John Pizzarelli – Bossa Nova
(Telarc – 2004)
by Matthew Robinson
What does a guitar-totin’ lounge singer from Jersey know about bossa nova? Well, if this album is any indication, he could know quite a bit! Though the heart of this album is John Pizzarelli’s tribute to the legendary likes of Antionio Carlos Jobim and Joao Gilberto, the heir to a great North American musical legacy includes a great deal of himself, among others.
Though “The Waters of March” are a bit stagnant and despite the fact that “Estate” reveals more of Pizzarelli’s Italian heritage than his Latin American love, his smoky delivery of Jobim’s “So Danco Samba” comes straight from a Carnivale cabaret, and his lilting rendition of James Taylor’s “Your Smiling Face” delivers a love poem that could make anyone (Jo-)beam. As for the real Latin lovers, “One Note Samba” makes efficient use of Pizzarelli’s vocal range, “The Girl from Ipanema” breezes along brother Martin’s bassy beach, and “Desafinado” is appropriately “off key.”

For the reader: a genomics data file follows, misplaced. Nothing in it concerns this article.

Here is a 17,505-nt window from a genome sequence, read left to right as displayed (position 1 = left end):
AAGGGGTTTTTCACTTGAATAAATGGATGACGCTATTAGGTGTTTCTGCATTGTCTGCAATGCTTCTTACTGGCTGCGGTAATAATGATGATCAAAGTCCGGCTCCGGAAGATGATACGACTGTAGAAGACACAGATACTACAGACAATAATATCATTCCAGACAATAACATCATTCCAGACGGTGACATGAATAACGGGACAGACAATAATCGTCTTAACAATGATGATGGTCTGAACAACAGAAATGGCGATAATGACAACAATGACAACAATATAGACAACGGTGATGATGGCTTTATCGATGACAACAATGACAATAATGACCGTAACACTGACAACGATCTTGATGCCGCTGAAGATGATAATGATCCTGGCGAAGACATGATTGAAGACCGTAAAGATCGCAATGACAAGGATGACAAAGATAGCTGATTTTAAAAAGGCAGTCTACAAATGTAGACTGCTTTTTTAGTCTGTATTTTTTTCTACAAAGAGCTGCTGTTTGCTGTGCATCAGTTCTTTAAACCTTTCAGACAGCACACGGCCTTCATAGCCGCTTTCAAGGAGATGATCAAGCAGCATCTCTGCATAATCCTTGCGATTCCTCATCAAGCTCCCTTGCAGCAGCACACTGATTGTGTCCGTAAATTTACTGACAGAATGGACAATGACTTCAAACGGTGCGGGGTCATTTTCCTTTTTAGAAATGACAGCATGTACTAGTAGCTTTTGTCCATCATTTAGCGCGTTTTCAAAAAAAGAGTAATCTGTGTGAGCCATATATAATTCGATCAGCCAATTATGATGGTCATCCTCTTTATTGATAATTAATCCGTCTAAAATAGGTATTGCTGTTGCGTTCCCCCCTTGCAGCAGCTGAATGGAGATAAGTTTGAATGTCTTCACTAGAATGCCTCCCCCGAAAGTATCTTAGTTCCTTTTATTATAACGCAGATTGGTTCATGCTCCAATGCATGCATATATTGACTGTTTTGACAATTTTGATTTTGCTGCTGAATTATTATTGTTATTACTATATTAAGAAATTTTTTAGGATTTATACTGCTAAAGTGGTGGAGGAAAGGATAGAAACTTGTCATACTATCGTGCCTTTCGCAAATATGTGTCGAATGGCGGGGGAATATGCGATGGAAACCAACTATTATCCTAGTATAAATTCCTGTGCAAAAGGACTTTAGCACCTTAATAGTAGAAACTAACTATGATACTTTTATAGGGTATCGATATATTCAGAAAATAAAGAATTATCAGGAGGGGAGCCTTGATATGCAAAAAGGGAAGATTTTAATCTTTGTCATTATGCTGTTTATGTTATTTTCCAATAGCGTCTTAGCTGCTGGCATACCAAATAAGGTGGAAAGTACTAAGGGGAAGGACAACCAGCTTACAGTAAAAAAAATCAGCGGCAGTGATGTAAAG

Of course, the real stars of the album are the Pizzarelli boys’ frets and the sparkling keys of pianist Ray Kennedy. Though they are featured often, Pizzarelli also stretches out into a few orchestral arrangements (including one of Stephen Sondheim’s “I Remember”) that further bolster his reedy vocals and subtle strings. Putting the not-back-enough backup singers aside, Pizzarelli’s tribute to the sound of Brazil carries across the Equator and across time and demonstrates why this uptempo romantic music does as well.
© 2004, M. S. Robinson, ARR